This article studies local processes of policy feedback by analysing citizens’ fairness perceptions of public childcare fees in a German town. Employing an experimental vignette study, we uncover complex feedback effects: first, citizens in the study regard a fee level as fair that is close to the actual fee level in the city, suggesting self-reinforcing feedback effects. Second, citizens strongly support a fee structure in which fees vary according to parental income. As this preferred fee structure differs from the local fee structure in the town itself, we interpret the citizens’ preference as evidence for self-undermining policy feedback. Finally, the actual characteristics of the respondents matter less than the fictitious characteristics of the parents in the vignettes, which points to the importance of interpretive rather than resource-based feedback effects. In concluding, we highlight the relevance of these findings for broader debates about policy feedback.
Progressive taxation is an effective redistributive tool in times of growing inequality. However, like all public policies, an increase in tax progressivity is unlikely if it lacks popular demand. Has the financial crisis affected the demand for progressive taxation? Building on research that has identified fairness beliefs as the main factor pushing for taxes on the rich, I argue that the Great Recession and states’ reactions to it have caused a general shift in tax policy preferences. As a consequence, demand for tax progressivity is higher in crisis countries. Multilevel analyses using survey data for 32 countries show support for my argument. These findings have important implications for our understanding of the politics of redistribution in the 21st century.
Using dual-entitlement theory as the guide, we conducted a survey of economists from the National Bureau of Economic Research asking them a series of questions about the fairness of drug prices in the United States. Public opinion surveys have repeatedly shown that the public perceives drug prices to be unfair, but economists trained in laws of supply and demand may have different perceptions. Three hundred and ten senior economists responded to our survey. Forty-five percent agreed that drug prices were unfair when people, specifically low-income individuals, could not afford their prescription medications. Sixty-five percent oppose a dollar threshold, or upper limit, on drug prices. The economists recommend the most promising policy change would be to provide the government additional negotiating power and price controls would moderately impact investment in pharmaceutical research and development.
Infants begin to understand some of the meanings of the adjective good at around thirteen months, but it is not clear when they start to map it to concepts in the moral domain. We investigated infants’ and toddlers’ knowledge of good in the domains of help and fairness. Participants at 20 and 30 months were shown computer animations involving helpful and hindering agents, or agents who performed fair or unfair distributions, and were asked to “pick the good one”. Toddlers at 30 months took good as referring to helping, but not to the fair agents. However, when asked “to pick one”, they choose the fair distributor. These findings suggest that by 30 months toddlers have started to map good to some socio-moral features, such as a helping disposition, but not to fairness in distributive actions.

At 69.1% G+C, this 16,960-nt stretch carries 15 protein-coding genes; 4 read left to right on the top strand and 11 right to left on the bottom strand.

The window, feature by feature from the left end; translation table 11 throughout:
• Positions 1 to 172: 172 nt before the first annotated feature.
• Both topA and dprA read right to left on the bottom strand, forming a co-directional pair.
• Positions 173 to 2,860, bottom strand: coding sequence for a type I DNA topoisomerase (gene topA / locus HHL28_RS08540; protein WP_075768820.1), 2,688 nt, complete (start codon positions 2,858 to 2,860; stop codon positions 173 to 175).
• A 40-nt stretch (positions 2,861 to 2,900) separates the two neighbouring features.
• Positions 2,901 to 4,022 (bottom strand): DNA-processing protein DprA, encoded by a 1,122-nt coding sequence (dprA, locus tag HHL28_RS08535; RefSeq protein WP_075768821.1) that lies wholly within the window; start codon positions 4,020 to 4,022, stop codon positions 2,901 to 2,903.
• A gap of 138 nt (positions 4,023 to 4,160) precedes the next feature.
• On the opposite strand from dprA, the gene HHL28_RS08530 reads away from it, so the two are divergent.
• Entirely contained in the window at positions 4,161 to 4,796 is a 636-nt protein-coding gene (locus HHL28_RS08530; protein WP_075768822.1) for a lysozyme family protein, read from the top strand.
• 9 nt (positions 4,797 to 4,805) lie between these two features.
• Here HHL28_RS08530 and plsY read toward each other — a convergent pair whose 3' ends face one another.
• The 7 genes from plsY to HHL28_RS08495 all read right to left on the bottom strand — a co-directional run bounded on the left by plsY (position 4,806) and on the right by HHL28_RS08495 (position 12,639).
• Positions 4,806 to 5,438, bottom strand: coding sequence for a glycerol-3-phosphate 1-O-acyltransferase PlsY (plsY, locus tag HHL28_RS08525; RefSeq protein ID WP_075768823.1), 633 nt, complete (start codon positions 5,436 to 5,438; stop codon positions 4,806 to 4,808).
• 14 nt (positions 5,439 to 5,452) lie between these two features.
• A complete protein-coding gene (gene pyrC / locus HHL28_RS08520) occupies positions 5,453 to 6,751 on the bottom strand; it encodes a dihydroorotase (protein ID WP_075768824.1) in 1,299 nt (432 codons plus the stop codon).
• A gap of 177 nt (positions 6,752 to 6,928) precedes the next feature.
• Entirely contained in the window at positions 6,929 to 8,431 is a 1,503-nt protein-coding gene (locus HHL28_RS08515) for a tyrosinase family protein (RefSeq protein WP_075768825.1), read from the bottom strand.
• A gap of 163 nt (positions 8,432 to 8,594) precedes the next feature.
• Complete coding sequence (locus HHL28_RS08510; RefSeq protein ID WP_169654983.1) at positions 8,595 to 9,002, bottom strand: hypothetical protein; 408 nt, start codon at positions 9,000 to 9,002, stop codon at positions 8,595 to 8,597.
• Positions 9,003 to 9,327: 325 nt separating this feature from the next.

A large body of social science consistently documents race differences in the U.S. criminal justice system and in related perceptions of justice. It is now beyond dispute that the criminal justice system is racialized in a plethora of ways that have consequences for how people perceive justice. Another vast body of literature documents the importance of perceptions of procedural justice in people’s satisfaction with dispute management and outcomes. Informed by these two well-established literatures, we draw on original quantitative and qualitative data, including a random sample of interviews with 120 men in three California prisons, to present an empirical analysis of prisoners’ experiences with the prisoner grievance system, their level of satisfaction with the process and outcomes of that system, and their perceptions of fairness. We find an absence of race effects regarding how fairly they say they have been treated in the past by the criminal justice system and in how they assess justice in the prisoner grievance system in particular. Specifically, we find that: 1) male prisoners’ perceptions of whether the overall criminal justice system has been fair to them in the past does not vary by race in statistically significant ways; and 2) the dominance of substantive grievance outcomes over procedural elements in prisoners’ satisfaction holds regardless of racial self-identification. We explain these findings by arguing that prison may perversely level the attitudinal gap among those who are subject to this profound experience of state power.